The Resource Church project is helping us to consider the needs of others and determine if we can be part of partnering with them. It also encourages us to be flexible and adaptable.

Tony: Supporting my wife is my current project. Being in the background encouraging and completing any tasks that are required.

What have been the highlights of your roles so far?

Avriel: The people I meet. I am always inspired by their faith and their willingness to be committed to doing whatever needs to be done.

Tony: Watching our children, two girls Lauren and Grace, growing up in the church communities that we were involved in.

Avriel and Tony with Avriel’s sister Cheryl and mother Dae and Avriel and Tony’s daughters Grace and Lauren

What have been the key challenges of your roles so far and how have you worked through these?

Avriel: The greatest challenge has been working with people. Their expectations can sometimes be overwhelming, particularly since I have become a priest.

Tony: Changing parishes, developing new friendships, balancing my own work life, family life and church.

The Parish of Caboolture is one of eight ACSQ churches participating in the Resource Churches Pilot Project – what does your church hope to learn throughout this project?

Avriel: My approach in being involved in the Resource Churches Pilot Project was to open myself to participating with other churches within our Diocese. As a church we hope to learn from the experience of others and gain in confidence in our own church outreach, particularly with young people.

Tony: Being involved in growing the church.

What has been your parish community’s response to The Parish of Caboolture being a part of the pilot project?

Avriel and Tony: Really the initial reaction was uncertainty about what is involved, balanced with a desire to engage with a project that could grow our mission within our Diocese.

What do you and your church hope to contribute through the Resource Churches Pilot Project?

As a church community our hope is to work with others to share resources, including people, to develop our own church community and the wider Diocese. We believe that this will involve a change of culture of working together with other parishes and other groups such as Anglicare. St Laurence’s is a central location with many contacts in our local community and we are being intentional in developing relationships to share our present and future resources.

Blessing of the Jockeys at Nanango Race Club in 2014

The Parish of Caboolture has responded in unique ways to keep church flourishing in the COVID-19 environment – what are some of these ways?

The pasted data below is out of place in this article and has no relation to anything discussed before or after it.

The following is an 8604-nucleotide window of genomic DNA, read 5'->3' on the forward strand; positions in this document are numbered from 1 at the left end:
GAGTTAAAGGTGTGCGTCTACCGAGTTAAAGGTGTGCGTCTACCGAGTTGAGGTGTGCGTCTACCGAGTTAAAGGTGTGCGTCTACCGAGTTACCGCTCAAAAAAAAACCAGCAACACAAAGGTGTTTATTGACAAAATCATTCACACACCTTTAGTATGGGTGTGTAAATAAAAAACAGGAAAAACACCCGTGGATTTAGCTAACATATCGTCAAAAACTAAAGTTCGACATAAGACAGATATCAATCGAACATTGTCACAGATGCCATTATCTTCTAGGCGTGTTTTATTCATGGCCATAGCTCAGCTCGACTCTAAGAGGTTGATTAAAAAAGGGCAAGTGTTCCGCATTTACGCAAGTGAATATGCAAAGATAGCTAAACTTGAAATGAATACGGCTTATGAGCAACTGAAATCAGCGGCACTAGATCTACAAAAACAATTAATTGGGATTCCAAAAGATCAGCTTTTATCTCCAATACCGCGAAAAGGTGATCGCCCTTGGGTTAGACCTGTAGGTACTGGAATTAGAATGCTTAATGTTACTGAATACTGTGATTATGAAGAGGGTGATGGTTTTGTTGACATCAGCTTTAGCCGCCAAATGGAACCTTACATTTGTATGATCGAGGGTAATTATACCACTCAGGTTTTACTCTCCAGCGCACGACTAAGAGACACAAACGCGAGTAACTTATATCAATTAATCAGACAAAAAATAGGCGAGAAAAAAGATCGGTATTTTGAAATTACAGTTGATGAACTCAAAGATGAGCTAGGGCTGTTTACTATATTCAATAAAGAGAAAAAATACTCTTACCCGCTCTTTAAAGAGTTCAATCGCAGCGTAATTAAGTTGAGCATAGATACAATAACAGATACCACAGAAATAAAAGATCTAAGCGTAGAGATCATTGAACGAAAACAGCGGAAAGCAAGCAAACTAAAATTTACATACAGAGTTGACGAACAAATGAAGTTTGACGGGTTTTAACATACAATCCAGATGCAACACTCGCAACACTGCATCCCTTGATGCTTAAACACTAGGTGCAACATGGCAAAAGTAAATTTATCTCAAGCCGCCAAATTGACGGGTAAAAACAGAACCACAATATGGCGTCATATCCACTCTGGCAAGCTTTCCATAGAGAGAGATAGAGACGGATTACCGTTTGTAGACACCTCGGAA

Avriel: As with many parishes we have stepped out into online worship. It has been a step into the unknown. The popularity of online worship and the connection we have been able to achieve have been great surprises. The people who engage online are now considered a separate worship community, which is exciting as well as challenging and absorbing of great time and energy. The church has flourished in this season in many unexpected ways.

Tony: Once again, supporting my wife.

What are your plans and goals for the next 12 months?

Avriel: To help support our church community members through their unique COVID-19 challenges. Government requirements seems to change weekly, depending on the level of community transmission risk, and I am uncertain as to what the future may hold. Flexibility in ministry is proving to be a great asset.

Tony: Working with Avriel to re-establish the worship routines of our parishioners and grow the new online ministries.

Can you tell us a little about your personal faith journeys?

Avriel: I have always believed in God, attending Sunday School during the vibrant 60s. I was blessed to be able to attend St Margaret’s Anglican Girls School for my secondary education. I have had periods of time away from church community but never abandoned my faith. We were motivated after the birth of my first daughter, Lauren, to once again be involved in a local Anglican church. I have never been unsure of my faith in God. I have not always understood my God and life does not necessarily make sense, but my faith in Christ is the foundation for all my beliefs. It is what makes sense of my life.

Tony: I also attended Sunday School during the 60s and 70s. God has always been a part of my life. My marriage with Avriel has also been an important part of my faith journey.

How does your faith inspire you and shape your outlook, life choices and character?